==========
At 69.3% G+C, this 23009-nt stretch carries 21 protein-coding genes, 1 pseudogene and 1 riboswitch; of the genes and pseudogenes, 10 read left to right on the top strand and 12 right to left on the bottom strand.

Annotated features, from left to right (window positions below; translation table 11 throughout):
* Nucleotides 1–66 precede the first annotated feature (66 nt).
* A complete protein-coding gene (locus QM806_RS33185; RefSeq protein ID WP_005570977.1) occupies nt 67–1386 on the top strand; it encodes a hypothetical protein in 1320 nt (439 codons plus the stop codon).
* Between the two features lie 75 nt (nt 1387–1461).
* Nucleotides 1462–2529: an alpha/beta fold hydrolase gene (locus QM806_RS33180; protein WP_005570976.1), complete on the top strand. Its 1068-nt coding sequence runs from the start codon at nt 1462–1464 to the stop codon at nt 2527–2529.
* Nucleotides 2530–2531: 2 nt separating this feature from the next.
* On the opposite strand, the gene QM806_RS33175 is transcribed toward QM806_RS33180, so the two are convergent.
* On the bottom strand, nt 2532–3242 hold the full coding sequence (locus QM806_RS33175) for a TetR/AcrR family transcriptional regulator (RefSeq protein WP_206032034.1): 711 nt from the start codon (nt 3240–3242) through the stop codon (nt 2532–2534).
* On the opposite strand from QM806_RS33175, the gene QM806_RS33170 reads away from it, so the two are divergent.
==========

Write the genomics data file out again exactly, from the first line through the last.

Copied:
At 69.3% G+C, this 23009-nt stretch carries 21 protein-coding genes, 1 pseudogene and 1 riboswitch; of the genes and pseudogenes, 10 read left to right on the top strand and 12 right to left on the bottom strand.

Annotated features, from left to right (window positions below; translation table 11 throughout):
* Nucleotides 1–66 precede the first annotated feature (66 nt).
* A complete protein-coding gene (locus QM806_RS33185; RefSeq protein ID WP_005570977.1) occupies nt 67–1386 on the top strand; it encodes a hypothetical protein in 1320 nt (439 codons plus the stop codon).
* Between the two features lie 75 nt (nt 1387–1461).
* Nucleotides 1462–2529: an alpha/beta fold hydrolase gene (locus QM806_RS33180; protein WP_005570976.1), complete on the top strand. Its 1068-nt coding sequence runs from the start codon at nt 1462–1464 to the stop codon at nt 2527–2529.
* Nucleotides 2530–2531: 2 nt separating this feature from the next.
* On the opposite strand, the gene QM806_RS33175 is transcribed toward QM806_RS33180, so the two are convergent.
* On the bottom strand, nt 2532–3242 hold the full coding sequence (locus QM806_RS33175) for a TetR/AcrR family transcriptional regulator (RefSeq protein WP_206032034.1): 711 nt from the start codon (nt 3240–3242) through the stop codon (nt 2532–2534).
* On the opposite strand from QM806_RS33175, the gene QM806_RS33170 reads away from it, so the two are divergent.